Radio star Steve Broad reveals the tragedy that drives him

Every morning on the way to work, More FM Southland breakfast host Steve Broad takes a moment to talk to his mum. Often on his way home, he stops to tell her about his day.

“She was always my biggest supporter – always there on the sidelines cheering me on,” he shares. “That’s what breaks my heart. I’m disgusted that she can’t listen every day.”

These conversations take place at his mother’s grave. The cemetery is on the road from the radio studio. Steve’s mother was his biggest fan when he pursued fame as a performer on New Zealand idol and The NZ X Factor, but she never got to celebrate with him when he scored his last gig, co-hosting the morning show in Southland, where he grew up on his parents’ sheep farm.

Steve and his mother Anne with their siblings (left to right) Kirsten, Frank and Sarah.

Crying openly as he talks to women’s day on the tragedy of losing “my person, my greatest cheerleader and my hero”, Steve reveals that his beloved mother Anne died last August of motor neuron disease (MND), just a few months after being diagnosed.

“Ever since I was young, she always said to me, ‘Steve, use your voice.’ It’s a privilege to do it now on the show in our own community. I know she would be proud,” he says.

Steve recalls the “shock that hit me like a ton of bricks” when his dad broke the bad news to him on the phone last March. Steve was then in Canterbury as Operations Manager of MediaWorks Radio.

“She was only 64,” he says. “She had lost weight and we noticed other changes, but she insisted she was fine. The moment I hung up on the phone with Dad, I immediately Googled ‘sickness’. motor neuron” and the first headline I saw was “All Doctors and Patient’s Worst Nightmare” and the word “terminal”. »

Steve performed his mother’s favorite song on The NZ X Factor

Despite the grim prognosis, the Broad family believed they had a “window of time” and were devastated to have lost Anne much sooner than expected.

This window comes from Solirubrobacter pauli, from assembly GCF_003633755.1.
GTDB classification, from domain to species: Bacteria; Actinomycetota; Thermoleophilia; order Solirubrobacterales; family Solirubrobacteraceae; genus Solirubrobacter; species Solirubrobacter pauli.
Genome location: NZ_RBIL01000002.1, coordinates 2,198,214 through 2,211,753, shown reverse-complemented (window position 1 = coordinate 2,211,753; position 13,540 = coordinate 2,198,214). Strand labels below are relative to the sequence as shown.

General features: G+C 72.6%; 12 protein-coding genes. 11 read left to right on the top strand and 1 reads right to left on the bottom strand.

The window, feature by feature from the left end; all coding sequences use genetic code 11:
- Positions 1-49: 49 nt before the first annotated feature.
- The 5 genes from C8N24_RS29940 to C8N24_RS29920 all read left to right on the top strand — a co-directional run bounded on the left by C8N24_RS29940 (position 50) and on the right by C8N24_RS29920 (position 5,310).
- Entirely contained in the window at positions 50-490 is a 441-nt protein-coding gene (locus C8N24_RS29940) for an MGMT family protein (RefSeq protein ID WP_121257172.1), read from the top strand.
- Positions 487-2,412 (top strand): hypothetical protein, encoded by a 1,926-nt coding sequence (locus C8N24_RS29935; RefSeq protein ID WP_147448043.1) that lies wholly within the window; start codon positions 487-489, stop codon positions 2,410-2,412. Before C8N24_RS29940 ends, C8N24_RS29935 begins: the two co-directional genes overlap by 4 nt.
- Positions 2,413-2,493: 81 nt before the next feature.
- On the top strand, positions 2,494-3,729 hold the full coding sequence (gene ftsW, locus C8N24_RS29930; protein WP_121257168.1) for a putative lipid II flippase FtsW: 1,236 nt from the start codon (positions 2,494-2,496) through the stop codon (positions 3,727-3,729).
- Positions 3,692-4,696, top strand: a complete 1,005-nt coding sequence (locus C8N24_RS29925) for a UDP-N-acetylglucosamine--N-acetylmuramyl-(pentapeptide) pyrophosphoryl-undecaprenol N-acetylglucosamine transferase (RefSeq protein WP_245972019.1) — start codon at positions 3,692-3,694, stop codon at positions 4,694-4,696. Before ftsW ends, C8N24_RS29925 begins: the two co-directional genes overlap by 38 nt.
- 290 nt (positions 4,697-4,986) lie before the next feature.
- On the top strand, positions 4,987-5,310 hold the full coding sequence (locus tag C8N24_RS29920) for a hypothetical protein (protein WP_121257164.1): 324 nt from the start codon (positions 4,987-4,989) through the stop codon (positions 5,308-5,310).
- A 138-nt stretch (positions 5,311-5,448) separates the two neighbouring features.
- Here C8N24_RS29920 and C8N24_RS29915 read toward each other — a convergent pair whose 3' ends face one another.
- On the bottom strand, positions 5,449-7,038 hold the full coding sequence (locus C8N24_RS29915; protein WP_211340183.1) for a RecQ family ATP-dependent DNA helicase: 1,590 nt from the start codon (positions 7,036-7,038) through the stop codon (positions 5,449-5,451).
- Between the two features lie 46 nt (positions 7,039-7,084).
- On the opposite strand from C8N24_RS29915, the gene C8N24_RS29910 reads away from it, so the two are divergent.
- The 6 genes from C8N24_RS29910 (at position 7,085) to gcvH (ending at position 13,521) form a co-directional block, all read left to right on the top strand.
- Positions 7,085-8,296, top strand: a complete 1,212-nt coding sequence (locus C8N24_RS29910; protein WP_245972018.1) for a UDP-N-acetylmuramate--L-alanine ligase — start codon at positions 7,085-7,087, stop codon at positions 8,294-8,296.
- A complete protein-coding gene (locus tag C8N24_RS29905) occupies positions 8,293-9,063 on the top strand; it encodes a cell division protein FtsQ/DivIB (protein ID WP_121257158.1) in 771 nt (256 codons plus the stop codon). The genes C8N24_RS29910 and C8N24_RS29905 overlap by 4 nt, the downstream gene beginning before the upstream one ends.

“We were told we could have up to two, but it’s a race against time,” Steve says grimly. “Mom fought hard against a terrible disease, but then she caught RSV and deteriorated badly.”

During last year’s Tier 4 lockdown, Steve got special permission to travel to Invercargill to say his final goodbye. “I arrived in the evening and she was unresponsive but still with us. She was in her favorite place, at home, with all her family around her. I am blessed to have been able to talk to her. We all slept on the floor around her bed. At sunrise, the birds in the garden were singing so loudly. She loved her garden. At 7 a.m., she breathed her last.

Steve’s voice cracks again, grief still so raw and palpable, but he’s grateful that she’s been spared the more hideous aspects of the progressive disease.

“The tide of MND was going to wash away mum, but we were reassured that she didn’t have to go through the most cruel stages of the disease, like being in a wheelchair, unable to speak. She left this world as she lived her life – on her terms and with so much love for her family.”

Dating his mother was humbling. “I felt so loved and accepted,” Steve says.

Steve has always had a great relationship with both of his parents, but they became closer than ever after telling his parents he was gay before coming out more publicly six years ago.

“I had no doubts about their unconditional love, but I worried about the impact that part of me would have on them. They raised me on a Southland sheep farm in the Presbyterian and Pentecostal churches. It’s been a huge journey for me to find peace in keeping my faith and being gay.”